Power generation

Russia remains one of the largest electricity producers in the world, behind only China, the USA, Japan and India. Strong electricity demand is driven by the relatively low energy efficiency of national industries. Therefore, this strong demand is linked to the challenges affecting the limited and ageing energy producing capacity, and explains the massive investment programs of power generating companies and the permanent growth of tariffs.

In 2015, electricity output in Russia increased by 2.1% year-on-year and reached 1,084 billion kW/h.

Russia’s power complex includes approximately 600 power plants, each with an individual capacity of over 5 MW. In 2015, the total capacity of Russian power plants amounted to 253.3 GW and exceeded the 2014 level by 3.9 GW. The growth was driven by construction of new power facilities and modernisation of existing infrastructure.

The power industry has the following components of generation: thermal plants (68%), hydraulic (21%), nuclear (approximately 11%).

The long-term outlook of the Russian power industry is influenced by the “General scheme of energy development for the period till 2020”.

Thermal power plants

In 2015, Russia’s overall thermal power plant installed capacity was 172.4 GW, up 2% year-on-year compared to 2014. The infrastructure in the thermal power sector is quite outdated, with almost 55% of the installed capacities being more than 30 years old. The main thermal power stations in Russia use organic fuels such as gas or coal.

Russian plants have an efficiency ratio of 37% compared to 41% for developed economies. This difference dictates the need for equipment upgrades by all major-power generating companies in Russia. This is also the reason why the technical modernisation and reconstruction of existing power stations is a primary goal for the Russian thermal power sector, in addition to the start-up of additional modern generating capacities.

Total investments grew by 3% year-on-year in 2015 and reached 390 billion rubles.

Nuclear power plants (NPP)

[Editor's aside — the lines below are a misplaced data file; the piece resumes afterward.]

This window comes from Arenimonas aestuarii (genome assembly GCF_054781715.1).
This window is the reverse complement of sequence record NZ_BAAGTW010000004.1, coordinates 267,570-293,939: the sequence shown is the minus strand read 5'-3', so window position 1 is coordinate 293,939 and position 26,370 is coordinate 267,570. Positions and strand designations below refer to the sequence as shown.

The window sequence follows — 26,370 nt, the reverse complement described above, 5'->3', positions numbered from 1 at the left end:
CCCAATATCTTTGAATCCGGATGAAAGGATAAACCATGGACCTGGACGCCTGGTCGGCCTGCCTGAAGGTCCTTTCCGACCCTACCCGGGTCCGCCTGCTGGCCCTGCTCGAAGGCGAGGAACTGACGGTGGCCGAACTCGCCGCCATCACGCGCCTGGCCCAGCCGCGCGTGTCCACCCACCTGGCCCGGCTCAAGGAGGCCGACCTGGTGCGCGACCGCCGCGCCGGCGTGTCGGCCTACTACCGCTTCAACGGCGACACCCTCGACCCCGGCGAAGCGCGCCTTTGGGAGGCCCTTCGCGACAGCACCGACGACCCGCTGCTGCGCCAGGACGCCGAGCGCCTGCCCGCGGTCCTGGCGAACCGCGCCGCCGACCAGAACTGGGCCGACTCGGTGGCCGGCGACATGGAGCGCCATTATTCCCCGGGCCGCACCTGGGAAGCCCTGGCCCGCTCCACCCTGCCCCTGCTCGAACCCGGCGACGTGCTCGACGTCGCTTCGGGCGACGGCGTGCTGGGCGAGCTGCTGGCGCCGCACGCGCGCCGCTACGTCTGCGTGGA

Russia has full-cycle technology for the nuclear industry from extraction of uranium ore to electric power generation. Currently, Rosenergoatom operates 34 nuclear power units with an overall installed capacity of 26 GW. They account for 18.6% of domestic electricity generation. The share of nuclear generation in the energy of the European part of Russia is 30% and in the North-West part of Russia the figure is 37%.

There is currently a process of large-scale nuclear power plant construction in Russia. The following construction projects are underway: the Novovoronezhskaya NPP Phase II, the Leningradskaya NPP Phase II, the Baltic NPP, and the world’s first floating nuclear co-generation plant named “Akademik Lomonosov”. In 2015, the fourth reactor was completed at the Beloyarsk NPP (the physical start-up of the BN-800). In addition to Russia, Rosenergoatom is constructing nuclear power plants abroad, namely the Kudankulam NPP in India, the Bushehr NPP in Iran, the Ostrovets NPP in Belarus, the Ninh Thuan NPP -1 in Vietnam, a nuclear power station in Jordan, a nuclear power station in Armenia, and the Tianwan NPP the Second Stage in China.

Most of the 34 nuclear operating reactors in Russia are ageing: 80% of capacity has 20-40 year maturity. This has led to development of a largescale investment programme by the state operator Rosatom.

In 2015, electricity output grew by 8.1% year-on-year and reached 195.2 billion kW/h.

The estimated investments in nuclear power increased 9% year-on-year in 2015 and reached 350 billion rubles

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